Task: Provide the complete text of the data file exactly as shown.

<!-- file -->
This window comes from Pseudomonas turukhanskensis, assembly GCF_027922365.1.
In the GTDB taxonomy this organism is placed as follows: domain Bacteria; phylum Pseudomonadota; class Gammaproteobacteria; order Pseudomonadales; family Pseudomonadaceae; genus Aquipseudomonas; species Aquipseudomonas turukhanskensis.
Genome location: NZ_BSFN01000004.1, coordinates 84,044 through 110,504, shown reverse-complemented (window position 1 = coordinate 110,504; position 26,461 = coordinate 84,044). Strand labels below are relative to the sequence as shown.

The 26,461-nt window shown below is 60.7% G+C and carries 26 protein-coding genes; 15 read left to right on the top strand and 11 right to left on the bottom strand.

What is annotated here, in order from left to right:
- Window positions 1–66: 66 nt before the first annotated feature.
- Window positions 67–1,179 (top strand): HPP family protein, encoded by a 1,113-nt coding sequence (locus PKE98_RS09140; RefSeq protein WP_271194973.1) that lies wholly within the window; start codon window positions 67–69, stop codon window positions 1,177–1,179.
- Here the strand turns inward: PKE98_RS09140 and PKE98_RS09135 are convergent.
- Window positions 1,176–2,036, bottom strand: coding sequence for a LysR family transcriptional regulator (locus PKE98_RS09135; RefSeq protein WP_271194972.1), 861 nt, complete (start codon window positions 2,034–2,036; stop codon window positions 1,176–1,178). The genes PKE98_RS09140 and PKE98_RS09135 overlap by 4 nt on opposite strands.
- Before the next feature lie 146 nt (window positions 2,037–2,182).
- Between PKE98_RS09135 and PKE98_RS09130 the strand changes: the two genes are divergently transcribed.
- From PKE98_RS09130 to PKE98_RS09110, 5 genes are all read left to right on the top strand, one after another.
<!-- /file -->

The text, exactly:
This window comes from Pseudomonas turukhanskensis, assembly GCF_027922365.1.
In the GTDB taxonomy this organism is placed as follows: domain Bacteria; phylum Pseudomonadota; class Gammaproteobacteria; order Pseudomonadales; family Pseudomonadaceae; genus Aquipseudomonas; species Aquipseudomonas turukhanskensis.
Genome location: NZ_BSFN01000004.1, coordinates 84,044 through 110,504, shown reverse-complemented (window position 1 = coordinate 110,504; position 26,461 = coordinate 84,044). Strand labels below are relative to the sequence as shown.

The 26,461-nt window shown below is 60.7% G+C and carries 26 protein-coding genes; 15 read left to right on the top strand and 11 right to left on the bottom strand.

What is annotated here, in order from left to right:
- Window positions 1–66: 66 nt before the first annotated feature.
- Window positions 67–1,179 (top strand): HPP family protein, encoded by a 1,113-nt coding sequence (locus PKE98_RS09140; RefSeq protein WP_271194973.1) that lies wholly within the window; start codon window positions 67–69, stop codon window positions 1,177–1,179.
- Here the strand turns inward: PKE98_RS09140 and PKE98_RS09135 are convergent.
- Window positions 1,176–2,036, bottom strand: coding sequence for a LysR family transcriptional regulator (locus PKE98_RS09135; RefSeq protein WP_271194972.1), 861 nt, complete (start codon window positions 2,034–2,036; stop codon window positions 1,176–1,178). The genes PKE98_RS09140 and PKE98_RS09135 overlap by 4 nt on opposite strands.
- Before the next feature lie 146 nt (window positions 2,037–2,182).
- Between PKE98_RS09135 and PKE98_RS09130 the strand changes: the two genes are divergently transcribed.
- From PKE98_RS09130 to PKE98_RS09110, 5 genes are all read left to right on the top strand, one after another.